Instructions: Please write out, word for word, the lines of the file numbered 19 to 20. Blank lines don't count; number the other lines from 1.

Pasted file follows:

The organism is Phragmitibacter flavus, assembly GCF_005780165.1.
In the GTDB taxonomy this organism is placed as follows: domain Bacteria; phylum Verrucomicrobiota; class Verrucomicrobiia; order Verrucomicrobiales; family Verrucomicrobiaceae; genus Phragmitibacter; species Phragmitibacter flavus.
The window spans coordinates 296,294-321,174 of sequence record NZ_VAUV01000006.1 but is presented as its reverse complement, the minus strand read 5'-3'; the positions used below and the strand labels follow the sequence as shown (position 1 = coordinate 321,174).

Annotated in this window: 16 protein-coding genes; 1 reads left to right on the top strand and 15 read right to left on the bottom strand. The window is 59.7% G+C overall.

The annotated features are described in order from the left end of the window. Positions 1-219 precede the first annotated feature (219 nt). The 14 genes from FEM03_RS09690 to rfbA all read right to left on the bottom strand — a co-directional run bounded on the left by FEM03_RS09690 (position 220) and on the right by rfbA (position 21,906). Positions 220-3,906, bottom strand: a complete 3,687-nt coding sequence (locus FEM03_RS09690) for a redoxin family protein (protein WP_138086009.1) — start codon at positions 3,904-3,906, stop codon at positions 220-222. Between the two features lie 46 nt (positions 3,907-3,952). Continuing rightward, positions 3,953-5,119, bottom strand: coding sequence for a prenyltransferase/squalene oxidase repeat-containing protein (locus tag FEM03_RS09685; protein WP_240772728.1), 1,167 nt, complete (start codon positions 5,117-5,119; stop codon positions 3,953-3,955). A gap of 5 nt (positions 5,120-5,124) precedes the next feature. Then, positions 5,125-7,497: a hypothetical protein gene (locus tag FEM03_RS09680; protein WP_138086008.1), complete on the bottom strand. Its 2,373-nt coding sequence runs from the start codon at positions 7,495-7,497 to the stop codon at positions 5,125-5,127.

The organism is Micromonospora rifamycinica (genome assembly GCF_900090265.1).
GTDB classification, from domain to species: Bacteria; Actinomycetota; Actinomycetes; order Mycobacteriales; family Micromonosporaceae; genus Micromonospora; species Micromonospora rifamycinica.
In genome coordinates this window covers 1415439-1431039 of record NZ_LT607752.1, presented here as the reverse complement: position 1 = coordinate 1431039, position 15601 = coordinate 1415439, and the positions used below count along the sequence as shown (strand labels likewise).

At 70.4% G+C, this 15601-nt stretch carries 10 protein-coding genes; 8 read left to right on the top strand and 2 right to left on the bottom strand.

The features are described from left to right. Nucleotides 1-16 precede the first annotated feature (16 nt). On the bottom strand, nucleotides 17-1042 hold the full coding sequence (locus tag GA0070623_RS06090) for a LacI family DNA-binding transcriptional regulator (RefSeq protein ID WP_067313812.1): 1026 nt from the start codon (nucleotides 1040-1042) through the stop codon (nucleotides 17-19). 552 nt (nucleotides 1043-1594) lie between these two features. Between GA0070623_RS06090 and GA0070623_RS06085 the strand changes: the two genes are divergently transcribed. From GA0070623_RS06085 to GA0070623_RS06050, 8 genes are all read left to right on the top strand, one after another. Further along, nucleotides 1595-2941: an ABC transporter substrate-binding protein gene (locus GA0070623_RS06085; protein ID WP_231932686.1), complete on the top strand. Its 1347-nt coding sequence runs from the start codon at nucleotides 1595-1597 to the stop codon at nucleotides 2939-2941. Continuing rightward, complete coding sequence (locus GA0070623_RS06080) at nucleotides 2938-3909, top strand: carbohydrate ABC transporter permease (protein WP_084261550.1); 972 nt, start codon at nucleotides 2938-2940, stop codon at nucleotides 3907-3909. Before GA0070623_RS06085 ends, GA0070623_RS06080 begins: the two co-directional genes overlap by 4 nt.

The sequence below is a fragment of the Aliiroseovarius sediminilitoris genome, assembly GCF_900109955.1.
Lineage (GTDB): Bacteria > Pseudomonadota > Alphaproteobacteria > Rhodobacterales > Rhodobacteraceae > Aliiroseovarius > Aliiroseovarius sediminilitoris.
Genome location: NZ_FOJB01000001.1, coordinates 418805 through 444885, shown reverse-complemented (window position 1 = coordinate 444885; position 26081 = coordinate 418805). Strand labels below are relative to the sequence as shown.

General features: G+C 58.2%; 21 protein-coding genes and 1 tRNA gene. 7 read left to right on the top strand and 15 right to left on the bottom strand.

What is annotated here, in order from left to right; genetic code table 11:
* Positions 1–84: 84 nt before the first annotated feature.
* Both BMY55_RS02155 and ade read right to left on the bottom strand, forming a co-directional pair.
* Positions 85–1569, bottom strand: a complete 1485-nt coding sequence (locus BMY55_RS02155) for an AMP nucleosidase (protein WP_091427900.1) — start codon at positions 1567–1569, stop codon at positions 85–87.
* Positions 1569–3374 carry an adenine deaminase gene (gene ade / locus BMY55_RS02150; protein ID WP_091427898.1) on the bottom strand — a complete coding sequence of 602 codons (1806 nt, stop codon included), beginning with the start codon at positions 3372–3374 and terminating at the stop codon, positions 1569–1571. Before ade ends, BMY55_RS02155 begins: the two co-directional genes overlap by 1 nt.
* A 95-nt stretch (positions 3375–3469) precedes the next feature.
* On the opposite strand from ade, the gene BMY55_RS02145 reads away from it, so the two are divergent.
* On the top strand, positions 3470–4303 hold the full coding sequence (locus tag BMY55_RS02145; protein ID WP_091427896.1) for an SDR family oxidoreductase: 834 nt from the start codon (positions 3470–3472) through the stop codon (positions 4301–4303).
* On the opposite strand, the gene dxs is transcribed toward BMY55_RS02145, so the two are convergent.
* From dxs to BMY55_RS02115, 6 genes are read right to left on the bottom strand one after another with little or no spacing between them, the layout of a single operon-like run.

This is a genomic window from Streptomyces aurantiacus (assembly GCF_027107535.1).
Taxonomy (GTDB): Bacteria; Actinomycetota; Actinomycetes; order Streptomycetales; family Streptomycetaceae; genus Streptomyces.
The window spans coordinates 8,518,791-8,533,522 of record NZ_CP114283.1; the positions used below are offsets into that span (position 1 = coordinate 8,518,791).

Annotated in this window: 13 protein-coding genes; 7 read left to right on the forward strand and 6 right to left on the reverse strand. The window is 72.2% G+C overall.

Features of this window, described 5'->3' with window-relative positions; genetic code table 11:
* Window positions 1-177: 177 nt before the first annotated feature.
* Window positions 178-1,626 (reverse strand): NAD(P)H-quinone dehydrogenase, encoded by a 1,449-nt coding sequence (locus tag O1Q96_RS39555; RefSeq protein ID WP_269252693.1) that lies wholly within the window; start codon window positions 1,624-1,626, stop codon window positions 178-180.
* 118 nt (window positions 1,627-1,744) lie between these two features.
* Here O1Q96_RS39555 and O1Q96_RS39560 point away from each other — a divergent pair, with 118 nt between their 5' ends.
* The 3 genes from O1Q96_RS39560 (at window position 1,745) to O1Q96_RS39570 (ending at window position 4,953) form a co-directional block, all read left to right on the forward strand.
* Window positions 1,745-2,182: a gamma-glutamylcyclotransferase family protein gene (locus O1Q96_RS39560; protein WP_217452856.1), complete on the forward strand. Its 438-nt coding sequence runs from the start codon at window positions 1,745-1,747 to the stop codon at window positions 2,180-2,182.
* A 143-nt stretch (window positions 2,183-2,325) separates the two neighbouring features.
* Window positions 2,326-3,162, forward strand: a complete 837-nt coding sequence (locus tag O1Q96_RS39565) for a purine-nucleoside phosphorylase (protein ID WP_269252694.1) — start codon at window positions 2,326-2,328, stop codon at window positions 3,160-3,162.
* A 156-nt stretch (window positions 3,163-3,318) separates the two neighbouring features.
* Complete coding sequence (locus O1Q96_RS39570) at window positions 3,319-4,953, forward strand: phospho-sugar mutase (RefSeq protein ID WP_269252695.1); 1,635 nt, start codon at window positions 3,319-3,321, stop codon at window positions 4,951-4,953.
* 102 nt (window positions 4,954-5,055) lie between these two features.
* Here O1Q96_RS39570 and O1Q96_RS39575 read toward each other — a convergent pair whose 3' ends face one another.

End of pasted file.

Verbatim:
* Positions 1569–3374 carry an adenine deaminase gene (gene ade / locus BMY55_RS02150; protein ID WP_091427898.1) on the bottom strand — a complete coding sequence of 602 codons (1806 nt, stop codon included), beginning with the start codon at positions 3372–3374 and terminating at the stop codon, positions 1569–1571. Before ade ends, BMY55_RS02155 begins: the two co-directional genes overlap by 1 nt.
* A 95-nt stretch (positions 3375–3469) precedes the next feature.